At the Van Gogh I started top down – and enjoyed the last floor completely alone! On the next floor I had to mingle with about a half dozen others – no problem. Both these floors deal with his troubled last couple of years including his hospitalisation so it felt right to be taking it all in quietly. It was only when I hit the room on the 1st Floor where Sunflowers and Bedroom at Arles were hanging that I met the school children and rush of visitors.
I’ve just spent a couple of days in Amsterdam. It was an unplanned, last minute, impromptu reaction to reading The Miniaturist by Jessie Burton – my book club’s choice for this month. You can read my Goodreads review here. I’ve visited Amsterdam loads of times before but always on business, so this time I wanted to go just for fun and be a tourist.
I managed to fit in visits to the Rijksmuseum and the Van Gogh museum and in doing so worked out some strategies for maximising enjoyment and minimising engagement with the crowds. In both cases I was there ready and waiting as they opened. In the Rijksmusem I should have gone straight to the NightWatch – but didn’t think of that – so hit it as the hundreds of school kids did. No matter – I did have quiet enjoyment of the 17th century rooms – where it felt like I was stepping into the pages of the Miniaturist.
When I started reading The Miniaturist I had no idea that Nella Oortmans and Johannes Brandt actually existed (but Jessie B made up her own version of their story – as the real Nella was a wealthy widow when she married Johannes). As soon as I saw the paintings of dead birds and moulding fruit I felt I was in Nella’s bedroom. I went in search of cabinets and found not only richly inlaid ones but the actual tortoisehell and pewter dollshouse cabinet that was given to the real Nella by her husband. Apparently this would have cost as much as a real life house on the canals, being filled with handcrafted furniture, miniture paintings, real upholstered furniture and porcelain ware. There was even in a birdcage for the parrot in the kitchen! This was an unexpected delight. I also saw a painting with a caged parrot that I’m sure was also an inspiration for Peebo the parrot in the book.
Visiting a museum under no pressure means you can linger over things that you didn’t expect to find or know anything about previously. I discovered the fascinating Johan de Witt of Dordrecht who in 1853 at the age of 28 was the biggest hot shot in Holland, becoming chief administrator and presiding over increasing prosperity for the country. In 1672 he was ousted when William III of Orange came to power and along with his brother, brutally assassinated by the mob. This very gruesome painting below testified to his sticky end. I’d never heard of Mr De Witt before – but I’m sure there could be a fascinating novel built around his short life and unhappy death.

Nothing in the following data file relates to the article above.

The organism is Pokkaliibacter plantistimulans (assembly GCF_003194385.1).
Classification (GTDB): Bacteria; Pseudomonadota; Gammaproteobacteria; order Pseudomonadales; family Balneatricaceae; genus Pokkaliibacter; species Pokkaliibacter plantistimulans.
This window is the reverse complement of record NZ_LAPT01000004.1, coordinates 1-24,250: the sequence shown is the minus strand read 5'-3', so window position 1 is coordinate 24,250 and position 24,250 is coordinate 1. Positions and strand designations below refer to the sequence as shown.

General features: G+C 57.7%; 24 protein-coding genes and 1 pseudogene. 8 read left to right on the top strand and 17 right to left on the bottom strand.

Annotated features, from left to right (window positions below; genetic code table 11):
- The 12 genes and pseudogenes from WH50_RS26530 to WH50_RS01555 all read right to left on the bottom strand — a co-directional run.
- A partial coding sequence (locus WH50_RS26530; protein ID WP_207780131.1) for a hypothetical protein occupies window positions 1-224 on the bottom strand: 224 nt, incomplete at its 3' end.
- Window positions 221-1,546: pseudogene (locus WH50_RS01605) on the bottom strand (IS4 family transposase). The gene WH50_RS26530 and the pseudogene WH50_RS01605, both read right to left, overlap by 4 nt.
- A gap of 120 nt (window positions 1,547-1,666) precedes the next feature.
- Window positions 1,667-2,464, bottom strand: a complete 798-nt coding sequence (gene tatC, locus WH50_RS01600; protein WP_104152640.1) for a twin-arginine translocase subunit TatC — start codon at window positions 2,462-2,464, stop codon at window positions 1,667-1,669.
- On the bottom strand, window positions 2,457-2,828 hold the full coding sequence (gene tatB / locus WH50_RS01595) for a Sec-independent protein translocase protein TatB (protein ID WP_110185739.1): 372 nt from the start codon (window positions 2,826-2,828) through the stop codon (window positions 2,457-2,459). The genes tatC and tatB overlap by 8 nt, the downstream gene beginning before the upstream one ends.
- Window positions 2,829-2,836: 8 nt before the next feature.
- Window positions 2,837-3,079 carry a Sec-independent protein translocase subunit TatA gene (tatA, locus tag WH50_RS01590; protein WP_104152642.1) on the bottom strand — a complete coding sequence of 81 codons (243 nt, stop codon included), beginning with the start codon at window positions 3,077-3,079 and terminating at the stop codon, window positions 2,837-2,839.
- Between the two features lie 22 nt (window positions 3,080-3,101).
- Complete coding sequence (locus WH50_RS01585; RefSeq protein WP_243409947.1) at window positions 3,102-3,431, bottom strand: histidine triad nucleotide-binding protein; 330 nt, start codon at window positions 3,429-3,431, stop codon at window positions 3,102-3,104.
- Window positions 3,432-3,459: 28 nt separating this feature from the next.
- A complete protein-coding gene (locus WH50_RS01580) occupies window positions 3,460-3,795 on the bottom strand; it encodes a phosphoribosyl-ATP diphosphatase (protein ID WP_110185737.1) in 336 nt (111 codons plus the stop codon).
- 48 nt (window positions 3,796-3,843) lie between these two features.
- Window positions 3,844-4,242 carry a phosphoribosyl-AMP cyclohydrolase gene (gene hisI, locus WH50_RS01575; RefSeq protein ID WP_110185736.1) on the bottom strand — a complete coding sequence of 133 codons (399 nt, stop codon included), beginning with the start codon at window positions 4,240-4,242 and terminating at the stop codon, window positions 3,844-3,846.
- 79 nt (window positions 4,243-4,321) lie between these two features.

Another place where I was able to steep myself in a bit of historical colour was Rembrandt’s house – a classic Amsterdam narrow house. I hadn’t known that people used to sleep sitting up (fear that being horizontal might bring on an early death) and often in what are effectively cupboards! Rembrandt had several of these beds including one for the servant in the kitchen! This one below is in his reception room, where he entertained clients there to buy paintings (he was a dealer as well as an artist) – and this bed would probably have been used by visitors.
I loved seeing the pigments that Rembrandt would have used – mixed with linseed oil – all set out in his studio.
Another highlight was visiting the Oude Kirk which features several times in The Miniaturist. This is Amsterdam’s oldest church and, as portrayed in the book, used to house the corpses of eminent citizens, buried under the floor, creating a terrible stench especially during an interment. The misericords in the Choir are also fascinating – some very gruesome and unchurchlike – particularly one featuring an old woman evicerating a naked young woman – literally pulling her intestines out through her arse!
All in all a short but interesting break. Amsterdam is such an easy city to get around on foot or – if, as in my case, you’re unlucky and the heavens open – on the excellent trams.